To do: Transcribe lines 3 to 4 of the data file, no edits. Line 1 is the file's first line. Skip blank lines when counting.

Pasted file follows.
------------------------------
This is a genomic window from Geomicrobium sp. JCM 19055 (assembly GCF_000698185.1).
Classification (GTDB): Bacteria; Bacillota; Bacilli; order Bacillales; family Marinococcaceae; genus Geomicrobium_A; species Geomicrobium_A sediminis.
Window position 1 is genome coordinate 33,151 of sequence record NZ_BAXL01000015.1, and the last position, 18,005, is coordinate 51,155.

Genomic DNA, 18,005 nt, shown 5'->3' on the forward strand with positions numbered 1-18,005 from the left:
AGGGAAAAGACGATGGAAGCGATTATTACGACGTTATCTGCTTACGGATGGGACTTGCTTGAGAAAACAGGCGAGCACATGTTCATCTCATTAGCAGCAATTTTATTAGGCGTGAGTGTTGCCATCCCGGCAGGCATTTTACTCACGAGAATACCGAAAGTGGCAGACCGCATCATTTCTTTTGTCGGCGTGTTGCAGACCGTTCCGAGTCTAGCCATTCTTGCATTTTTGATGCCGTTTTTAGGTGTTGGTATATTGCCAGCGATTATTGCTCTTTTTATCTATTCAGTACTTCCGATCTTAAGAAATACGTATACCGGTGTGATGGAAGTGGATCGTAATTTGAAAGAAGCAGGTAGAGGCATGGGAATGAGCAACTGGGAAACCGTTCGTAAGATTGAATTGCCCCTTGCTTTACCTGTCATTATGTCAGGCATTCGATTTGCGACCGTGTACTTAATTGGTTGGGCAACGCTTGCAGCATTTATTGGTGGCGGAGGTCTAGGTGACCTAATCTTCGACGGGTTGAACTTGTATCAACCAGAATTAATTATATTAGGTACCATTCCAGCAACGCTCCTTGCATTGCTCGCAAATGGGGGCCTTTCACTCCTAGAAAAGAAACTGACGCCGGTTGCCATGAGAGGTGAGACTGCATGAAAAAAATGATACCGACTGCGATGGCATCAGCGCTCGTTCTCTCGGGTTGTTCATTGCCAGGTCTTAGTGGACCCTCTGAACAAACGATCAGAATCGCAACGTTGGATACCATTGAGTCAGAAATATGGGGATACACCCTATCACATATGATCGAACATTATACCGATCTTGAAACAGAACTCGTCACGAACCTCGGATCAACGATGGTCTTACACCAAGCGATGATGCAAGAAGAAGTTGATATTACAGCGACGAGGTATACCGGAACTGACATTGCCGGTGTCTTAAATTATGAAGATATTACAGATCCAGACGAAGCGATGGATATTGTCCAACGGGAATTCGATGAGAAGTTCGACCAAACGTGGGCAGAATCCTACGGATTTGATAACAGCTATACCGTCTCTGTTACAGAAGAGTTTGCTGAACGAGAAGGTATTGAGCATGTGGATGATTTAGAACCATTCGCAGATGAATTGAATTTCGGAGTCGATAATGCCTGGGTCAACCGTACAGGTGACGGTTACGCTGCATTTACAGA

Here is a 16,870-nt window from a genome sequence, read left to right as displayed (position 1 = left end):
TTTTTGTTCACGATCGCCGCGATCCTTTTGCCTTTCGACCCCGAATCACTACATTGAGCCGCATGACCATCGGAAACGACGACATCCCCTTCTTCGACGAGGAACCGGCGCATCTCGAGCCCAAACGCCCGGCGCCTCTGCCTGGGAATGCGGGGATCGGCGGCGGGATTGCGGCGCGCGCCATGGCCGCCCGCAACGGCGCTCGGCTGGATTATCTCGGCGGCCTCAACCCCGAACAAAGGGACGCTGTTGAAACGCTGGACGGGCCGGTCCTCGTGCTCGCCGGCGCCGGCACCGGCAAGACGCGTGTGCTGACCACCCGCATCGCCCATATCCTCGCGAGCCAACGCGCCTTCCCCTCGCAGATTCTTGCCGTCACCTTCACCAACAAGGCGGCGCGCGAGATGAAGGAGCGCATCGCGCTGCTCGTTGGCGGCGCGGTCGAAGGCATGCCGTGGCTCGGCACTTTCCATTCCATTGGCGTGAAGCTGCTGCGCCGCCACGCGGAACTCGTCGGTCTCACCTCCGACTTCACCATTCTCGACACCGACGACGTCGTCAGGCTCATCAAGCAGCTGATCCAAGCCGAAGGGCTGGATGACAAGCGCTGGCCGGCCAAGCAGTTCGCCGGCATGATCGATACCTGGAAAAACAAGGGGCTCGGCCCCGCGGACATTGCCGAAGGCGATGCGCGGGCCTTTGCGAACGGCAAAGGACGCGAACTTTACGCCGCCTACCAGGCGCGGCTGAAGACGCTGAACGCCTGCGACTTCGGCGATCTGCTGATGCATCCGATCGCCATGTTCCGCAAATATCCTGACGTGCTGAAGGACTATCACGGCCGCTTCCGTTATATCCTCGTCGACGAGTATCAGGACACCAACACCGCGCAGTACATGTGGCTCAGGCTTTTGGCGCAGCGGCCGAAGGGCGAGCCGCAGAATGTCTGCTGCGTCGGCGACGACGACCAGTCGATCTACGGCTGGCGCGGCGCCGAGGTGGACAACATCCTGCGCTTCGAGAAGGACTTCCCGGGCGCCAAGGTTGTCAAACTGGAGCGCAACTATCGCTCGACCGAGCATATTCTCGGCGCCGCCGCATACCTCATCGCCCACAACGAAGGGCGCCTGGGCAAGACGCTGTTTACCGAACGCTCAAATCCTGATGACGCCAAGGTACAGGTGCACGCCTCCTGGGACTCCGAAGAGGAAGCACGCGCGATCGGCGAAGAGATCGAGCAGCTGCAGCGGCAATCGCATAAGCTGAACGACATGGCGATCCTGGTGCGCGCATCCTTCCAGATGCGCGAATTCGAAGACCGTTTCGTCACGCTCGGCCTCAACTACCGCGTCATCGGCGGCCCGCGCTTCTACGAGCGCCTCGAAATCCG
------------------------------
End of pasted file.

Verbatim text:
Window position 1 is genome coordinate 33,151 of sequence record NZ_BAXL01000015.1, and the last position, 18,005, is coordinate 51,155.

Genomic DNA, 18,005 nt, shown 5'->3' on the forward strand with positions numbered 1-18,005 from the left: